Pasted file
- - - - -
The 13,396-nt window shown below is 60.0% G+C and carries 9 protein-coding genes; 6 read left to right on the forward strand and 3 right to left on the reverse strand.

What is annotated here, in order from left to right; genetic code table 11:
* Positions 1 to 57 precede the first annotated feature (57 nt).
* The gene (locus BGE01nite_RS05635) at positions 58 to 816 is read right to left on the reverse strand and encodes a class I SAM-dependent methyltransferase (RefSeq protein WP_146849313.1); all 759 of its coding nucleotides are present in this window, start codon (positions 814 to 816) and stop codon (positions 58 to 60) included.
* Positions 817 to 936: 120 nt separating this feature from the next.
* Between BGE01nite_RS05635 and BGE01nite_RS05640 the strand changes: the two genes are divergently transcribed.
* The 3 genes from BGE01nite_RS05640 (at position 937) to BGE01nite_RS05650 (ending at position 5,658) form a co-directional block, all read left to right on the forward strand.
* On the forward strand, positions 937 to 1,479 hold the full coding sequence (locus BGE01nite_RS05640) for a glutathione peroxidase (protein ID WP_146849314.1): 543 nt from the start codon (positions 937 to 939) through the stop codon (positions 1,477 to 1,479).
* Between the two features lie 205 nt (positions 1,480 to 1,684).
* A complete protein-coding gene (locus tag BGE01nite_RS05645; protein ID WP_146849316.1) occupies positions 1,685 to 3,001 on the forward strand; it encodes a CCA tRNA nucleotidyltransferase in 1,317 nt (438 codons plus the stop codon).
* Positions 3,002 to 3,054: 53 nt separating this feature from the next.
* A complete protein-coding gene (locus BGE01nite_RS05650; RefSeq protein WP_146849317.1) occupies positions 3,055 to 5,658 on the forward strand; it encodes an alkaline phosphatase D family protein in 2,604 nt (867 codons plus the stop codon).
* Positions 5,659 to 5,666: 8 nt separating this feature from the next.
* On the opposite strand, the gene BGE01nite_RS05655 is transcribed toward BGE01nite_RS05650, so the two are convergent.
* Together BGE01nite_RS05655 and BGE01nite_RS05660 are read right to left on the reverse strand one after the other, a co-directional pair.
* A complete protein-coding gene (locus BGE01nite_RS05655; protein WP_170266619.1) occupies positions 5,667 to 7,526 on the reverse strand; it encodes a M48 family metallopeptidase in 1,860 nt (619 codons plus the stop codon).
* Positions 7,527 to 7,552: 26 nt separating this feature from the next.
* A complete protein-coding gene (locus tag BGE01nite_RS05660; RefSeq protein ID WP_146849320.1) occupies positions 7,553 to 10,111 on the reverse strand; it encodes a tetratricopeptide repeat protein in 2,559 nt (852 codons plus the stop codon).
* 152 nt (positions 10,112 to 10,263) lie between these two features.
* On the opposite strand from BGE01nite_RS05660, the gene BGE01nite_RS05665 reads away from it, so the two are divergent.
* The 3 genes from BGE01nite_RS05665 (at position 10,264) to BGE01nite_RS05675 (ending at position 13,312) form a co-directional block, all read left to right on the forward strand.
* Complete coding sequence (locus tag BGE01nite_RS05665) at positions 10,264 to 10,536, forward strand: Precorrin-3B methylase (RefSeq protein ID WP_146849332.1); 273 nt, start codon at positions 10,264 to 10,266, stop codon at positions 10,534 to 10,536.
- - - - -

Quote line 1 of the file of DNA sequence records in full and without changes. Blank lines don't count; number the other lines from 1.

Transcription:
The 13,396-nt window shown below is 60.0% G+C and carries 9 protein-coding genes; 6 read left to right on the forward strand and 3 right to left on the reverse strand.